Frank Raymond, grandson of the original Invisible Man, still has the old formula but considers it too dangerous to use, even when Axis agents try to get it. But Pearl Harbor brings him to volunteer his own services as an invisible agent in Germany. Though a bit cold (clothes aren't invisible), his adventures are more comedy than thriller (with occasional grim reminders) as he makes fools of Nazi officials and romances a luscious double agent, in search of Hitler's secret plan... Written by
Rod Crawford <firstname.lastname@example.org>
In the opening scene, a newsboy shouts the headline, "Extra! Oregon State Invites Duke to Rose Bowl." The 1942 movie audience would recognize the opening scenes in the movie as taking place in the previous year, just *before* the Pearl Harbor attack. The 1942 Rose Bowl was especially memorable to movie audiences because it was the only game in Rose Bowl history that was not played in Pasadena, California. Following the U.S. entry into the war, it was feared that the Pasadena game would be an ideal target for the Japanese, so the game was played at Duke University in North Carolina. On January 1, 1942, Oregon State defeated Duke University, by a score of 20-16. See more »
The matte used in the production is plainly visible on a number of occasions, particularly when the Invisible Agent is in the bathtub, putting on cold cream, and when eating and drinking. See more »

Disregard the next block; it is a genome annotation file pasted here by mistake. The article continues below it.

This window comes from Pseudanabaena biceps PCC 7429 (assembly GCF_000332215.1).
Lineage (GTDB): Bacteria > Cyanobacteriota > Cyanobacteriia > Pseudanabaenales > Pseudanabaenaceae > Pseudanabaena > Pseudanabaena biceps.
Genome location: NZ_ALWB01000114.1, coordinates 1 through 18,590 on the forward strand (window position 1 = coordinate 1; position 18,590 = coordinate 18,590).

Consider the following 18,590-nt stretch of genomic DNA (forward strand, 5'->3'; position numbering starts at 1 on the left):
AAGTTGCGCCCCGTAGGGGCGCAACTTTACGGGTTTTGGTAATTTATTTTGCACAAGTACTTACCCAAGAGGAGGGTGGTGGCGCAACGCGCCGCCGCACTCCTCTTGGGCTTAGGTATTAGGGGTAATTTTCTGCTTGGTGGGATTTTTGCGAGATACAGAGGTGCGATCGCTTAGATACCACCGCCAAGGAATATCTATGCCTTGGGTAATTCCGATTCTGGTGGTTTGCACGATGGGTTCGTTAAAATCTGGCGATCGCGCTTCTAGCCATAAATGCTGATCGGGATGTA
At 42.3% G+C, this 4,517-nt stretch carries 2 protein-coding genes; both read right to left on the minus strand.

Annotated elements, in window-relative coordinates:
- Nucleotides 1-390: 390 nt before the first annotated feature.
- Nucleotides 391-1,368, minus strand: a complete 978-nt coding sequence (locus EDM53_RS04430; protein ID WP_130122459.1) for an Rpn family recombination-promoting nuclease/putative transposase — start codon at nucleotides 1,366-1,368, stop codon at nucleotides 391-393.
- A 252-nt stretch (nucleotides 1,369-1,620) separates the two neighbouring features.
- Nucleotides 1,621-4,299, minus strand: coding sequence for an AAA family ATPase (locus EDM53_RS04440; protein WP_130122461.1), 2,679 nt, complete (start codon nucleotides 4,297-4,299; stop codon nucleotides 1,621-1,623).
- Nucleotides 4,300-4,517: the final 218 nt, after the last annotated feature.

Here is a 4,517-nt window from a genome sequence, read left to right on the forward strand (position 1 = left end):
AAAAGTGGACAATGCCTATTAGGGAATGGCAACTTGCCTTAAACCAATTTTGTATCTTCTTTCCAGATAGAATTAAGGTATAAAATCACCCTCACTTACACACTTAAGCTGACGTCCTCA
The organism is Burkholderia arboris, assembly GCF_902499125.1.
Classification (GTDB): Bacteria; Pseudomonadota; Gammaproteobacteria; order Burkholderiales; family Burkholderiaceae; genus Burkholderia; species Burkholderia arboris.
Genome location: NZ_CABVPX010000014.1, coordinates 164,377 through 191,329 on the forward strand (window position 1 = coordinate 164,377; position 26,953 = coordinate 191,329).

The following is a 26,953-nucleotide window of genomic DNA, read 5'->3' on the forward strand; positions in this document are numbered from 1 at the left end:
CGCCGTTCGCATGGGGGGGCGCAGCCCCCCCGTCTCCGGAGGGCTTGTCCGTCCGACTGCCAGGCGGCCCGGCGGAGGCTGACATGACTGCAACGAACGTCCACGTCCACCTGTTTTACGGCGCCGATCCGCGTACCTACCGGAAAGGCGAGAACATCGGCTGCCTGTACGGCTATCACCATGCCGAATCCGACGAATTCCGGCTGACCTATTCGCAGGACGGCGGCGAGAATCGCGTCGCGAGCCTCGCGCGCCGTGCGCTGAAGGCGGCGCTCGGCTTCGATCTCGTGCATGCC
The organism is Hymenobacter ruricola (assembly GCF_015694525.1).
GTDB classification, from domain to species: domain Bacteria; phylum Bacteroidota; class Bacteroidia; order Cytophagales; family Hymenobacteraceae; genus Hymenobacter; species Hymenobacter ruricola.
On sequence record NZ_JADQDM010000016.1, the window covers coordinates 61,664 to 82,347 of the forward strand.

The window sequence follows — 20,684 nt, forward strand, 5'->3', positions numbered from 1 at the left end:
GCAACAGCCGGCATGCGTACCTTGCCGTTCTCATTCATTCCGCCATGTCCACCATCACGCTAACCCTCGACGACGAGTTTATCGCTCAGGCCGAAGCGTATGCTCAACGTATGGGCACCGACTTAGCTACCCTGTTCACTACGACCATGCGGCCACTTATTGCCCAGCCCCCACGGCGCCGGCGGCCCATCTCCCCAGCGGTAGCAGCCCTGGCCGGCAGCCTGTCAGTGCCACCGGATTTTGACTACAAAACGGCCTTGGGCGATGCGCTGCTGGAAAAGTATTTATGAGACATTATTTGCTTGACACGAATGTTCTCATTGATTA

Extra! "Oregon State Invites Duke to Rose Bowl." Extra! Late edition! "Oregon State Invites Duke to Rose Bowl."
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"Invisible Agent" was one of the few Universal "series" horror films I hadn't seen until now. It's basically a good concept for a film turning the Invisible Man loose on the Axis and a formidable set of German and Japanese villains including Sir Cedric Hardwicke (just as despicable here as he was in "The Invisible Man Returns"), Peter Lorre (who just about steals the entire show) and Keye Luke. Lorre doesn't wear any "slant-eye" makeup to turn himself Asian, but he hadn't as Mr. Moto either and he's just as believable here. Still, there are a number of missed opportunities in this movie. Why is Jon Hall's character depicted as the grandson, not the son or nephew, of the original Invisible Man? (That would have made sense if the 1933 film had been set in the 1890's, when H. G. Wells wrote the source novel, but it wasn't.) More importantly, why did Curt Siodmak omit the key plot device that the invisibility formula turned its user into a raving megalomaniac as a side effect? One could readily imagine the Nazis trying to recruit the Invisible Agent to their side as the drug took hold of him and he started sounding like them! Still, it's a fun movie and Ilona Massey's character is appropriately morally ambiguous -- though she must have wondered about the direction of her career: she'd been brought over to the U.S. by MGM in 1939 to replace Jeanette MacDonald as Nelson Eddy's co-star in the elaborate operetta film "Balalaika," but just three years later here she was at Universal making movies like this and "Frankenstein Meets the Wolf Man."
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